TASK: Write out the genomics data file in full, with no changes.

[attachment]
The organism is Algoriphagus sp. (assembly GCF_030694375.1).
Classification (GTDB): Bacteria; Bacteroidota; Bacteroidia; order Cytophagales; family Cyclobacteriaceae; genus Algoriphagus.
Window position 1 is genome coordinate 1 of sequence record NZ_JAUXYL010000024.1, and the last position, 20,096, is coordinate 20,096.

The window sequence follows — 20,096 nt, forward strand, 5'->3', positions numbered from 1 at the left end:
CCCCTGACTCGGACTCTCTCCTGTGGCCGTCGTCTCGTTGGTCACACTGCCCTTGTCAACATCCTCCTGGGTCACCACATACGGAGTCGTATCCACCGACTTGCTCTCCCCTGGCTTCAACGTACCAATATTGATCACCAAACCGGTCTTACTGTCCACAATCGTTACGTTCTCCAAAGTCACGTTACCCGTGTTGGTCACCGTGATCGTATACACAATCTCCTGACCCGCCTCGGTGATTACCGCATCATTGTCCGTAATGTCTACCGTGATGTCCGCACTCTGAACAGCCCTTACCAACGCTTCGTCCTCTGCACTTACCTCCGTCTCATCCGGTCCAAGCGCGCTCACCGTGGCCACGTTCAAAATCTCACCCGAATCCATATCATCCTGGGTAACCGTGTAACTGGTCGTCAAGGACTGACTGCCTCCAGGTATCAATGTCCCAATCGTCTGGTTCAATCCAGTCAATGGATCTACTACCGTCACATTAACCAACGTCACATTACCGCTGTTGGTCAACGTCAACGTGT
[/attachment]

The organism is Algoriphagus sp. (assembly GCF_030694375.1).
Classification (GTDB): Bacteria; Bacteroidota; Bacteroidia; order Cytophagales; family Cyclobacteriaceae; genus Algoriphagus.
Window position 1 is genome coordinate 1 of sequence record NZ_JAUXYL010000024.1, and the last position, 20,096, is coordinate 20,096.

The window sequence follows — 20,096 nt, forward strand, 5'->3', positions numbered from 1 at the left end:
CCCCTGACTCGGACTCTCTCCTGTGGCCGTCGTCTCGTTGGTCACACTGCCCTTGTCAACATCCTCCTGGGTCACCACATACGGAGTCGTATCCACCGACTTGCTCTCCCCTGGCTTCAACGTACCAATATTGATCACCAAACCGGTCTTACTGTCCACAATCGTTACGTTCTCCAAAGTCACGTTACCCGTGTTGGTCACCGTGATCGTATACACAATCTCCTGACCCGCCTCGGTGATTACCGCATCATTGTCCGTAATGTCTACCGTGATGTCCGCACTCTGAACAGCCCTTACCAACGCTTCGTCCTCTGCACTTACCTCCGTCTCATCCGGTCCAAGCGCGCTCACCGTGGCCACGTTCAAAATCTCACCCGAATCCATATCATCCTGGGTAACCGTGTAACTGGTCGTCAAGGACTGACTGCCTCCAGGTATCAATGTCCCAATCGTCTGGTTCAATCCAGTCAATGGATCTACTACCGTCACATTAACCAACGTCACATTACCGCTGTTGGTCAACGTCAACGTGT